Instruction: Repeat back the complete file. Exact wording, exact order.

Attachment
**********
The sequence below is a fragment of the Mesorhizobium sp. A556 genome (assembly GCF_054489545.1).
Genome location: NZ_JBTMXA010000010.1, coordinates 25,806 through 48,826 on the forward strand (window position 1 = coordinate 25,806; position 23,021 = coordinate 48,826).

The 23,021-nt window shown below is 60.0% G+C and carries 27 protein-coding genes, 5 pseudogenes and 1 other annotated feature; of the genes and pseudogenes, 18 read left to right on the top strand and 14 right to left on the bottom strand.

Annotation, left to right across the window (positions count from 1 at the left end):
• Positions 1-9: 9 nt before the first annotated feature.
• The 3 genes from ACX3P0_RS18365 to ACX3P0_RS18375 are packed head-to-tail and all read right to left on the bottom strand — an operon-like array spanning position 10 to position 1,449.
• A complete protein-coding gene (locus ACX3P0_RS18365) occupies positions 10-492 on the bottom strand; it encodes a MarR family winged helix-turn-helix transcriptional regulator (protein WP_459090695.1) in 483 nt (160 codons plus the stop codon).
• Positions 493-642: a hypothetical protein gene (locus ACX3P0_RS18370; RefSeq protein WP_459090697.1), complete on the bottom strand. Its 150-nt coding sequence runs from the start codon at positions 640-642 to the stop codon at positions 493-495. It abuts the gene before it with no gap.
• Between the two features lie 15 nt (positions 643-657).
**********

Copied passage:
The sequence below is a fragment of the Mesorhizobium sp. A556 genome (assembly GCF_054489545.1).
Genome location: NZ_JBTMXA010000010.1, coordinates 25,806 through 48,826 on the forward strand (window position 1 = coordinate 25,806; position 23,021 = coordinate 48,826).

The 23,021-nt window shown below is 60.0% G+C and carries 27 protein-coding genes, 5 pseudogenes and 1 other annotated feature; of the genes and pseudogenes, 18 read left to right on the top strand and 14 right to left on the bottom strand.

Annotation, left to right across the window (positions count from 1 at the left end):
• Positions 1-9: 9 nt before the first annotated feature.
• The 3 genes from ACX3P0_RS18365 to ACX3P0_RS18375 are packed head-to-tail and all read right to left on the bottom strand — an operon-like array spanning position 10 to position 1,449.
• A complete protein-coding gene (locus ACX3P0_RS18365) occupies positions 10-492 on the bottom strand; it encodes a MarR family winged helix-turn-helix transcriptional regulator (protein WP_459090695.1) in 483 nt (160 codons plus the stop codon).
• Positions 493-642: a hypothetical protein gene (locus ACX3P0_RS18370; RefSeq protein WP_459090697.1), complete on the bottom strand. Its 150-nt coding sequence runs from the start codon at positions 640-642 to the stop codon at positions 493-495. It abuts the gene before it with no gap.
• Between the two features lie 15 nt (positions 643-657).